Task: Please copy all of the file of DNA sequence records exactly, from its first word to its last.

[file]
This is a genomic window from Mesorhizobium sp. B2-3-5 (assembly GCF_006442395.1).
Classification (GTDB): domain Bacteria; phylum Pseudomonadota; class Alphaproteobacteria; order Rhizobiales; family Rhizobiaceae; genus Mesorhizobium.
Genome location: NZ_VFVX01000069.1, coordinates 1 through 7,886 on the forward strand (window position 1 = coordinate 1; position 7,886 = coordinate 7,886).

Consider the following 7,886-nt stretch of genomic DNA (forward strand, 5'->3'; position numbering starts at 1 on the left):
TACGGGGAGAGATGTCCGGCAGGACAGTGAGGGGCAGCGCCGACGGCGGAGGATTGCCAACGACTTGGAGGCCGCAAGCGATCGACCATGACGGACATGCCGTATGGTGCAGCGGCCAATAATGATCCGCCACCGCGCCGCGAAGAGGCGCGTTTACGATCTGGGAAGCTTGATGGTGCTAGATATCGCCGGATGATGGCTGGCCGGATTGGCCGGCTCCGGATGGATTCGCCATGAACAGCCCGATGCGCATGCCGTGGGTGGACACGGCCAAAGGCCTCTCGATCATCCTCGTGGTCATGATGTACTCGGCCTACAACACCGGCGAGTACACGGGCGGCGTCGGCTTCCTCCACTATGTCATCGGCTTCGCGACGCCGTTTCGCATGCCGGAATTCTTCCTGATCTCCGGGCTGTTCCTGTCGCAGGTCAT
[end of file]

This is a genomic window from Mesorhizobium sp. B2-3-5 (assembly GCF_006442395.1).
Classification (GTDB): domain Bacteria; phylum Pseudomonadota; class Alphaproteobacteria; order Rhizobiales; family Rhizobiaceae; genus Mesorhizobium.
Genome location: NZ_VFVX01000069.1, coordinates 1 through 7,886 on the forward strand (window position 1 = coordinate 1; position 7,886 = coordinate 7,886).

Consider the following 7,886-nt stretch of genomic DNA (forward strand, 5'->3'; position numbering starts at 1 on the left):
TACGGGGAGAGATGTCCGGCAGGACAGTGAGGGGCAGCGCCGACGGCGGAGGATTGCCAACGACTTGGAGGCCGCAAGCGATCGACCATGACGGACATGCCGTATGGTGCAGCGGCCAATAATGATCCGCCACCGCGCCGCGAAGAGGCGCGTTTACGATCTGGGAAGCTTGATGGTGCTAGATATCGCCGGATGATGGCTGGCCGGATTGGCCGGCTCCGGATGGATTCGCCATGAACAGCCCGATGCGCATGCCGTGGGTGGACACGGCCAAAGGCCTCTCGATCATCCTCGTGGTCATGATGTACTCGGCCTACAACACCGGCGAGTACACGGGCGGCGTCGGCTTCCTCCACTATGTCATCGGCTTCGCGACGCCGTTTCGCATGCCGGAATTCTTCCTGATCTCCGGGCTGTTCCTGTCGCAGGTCAT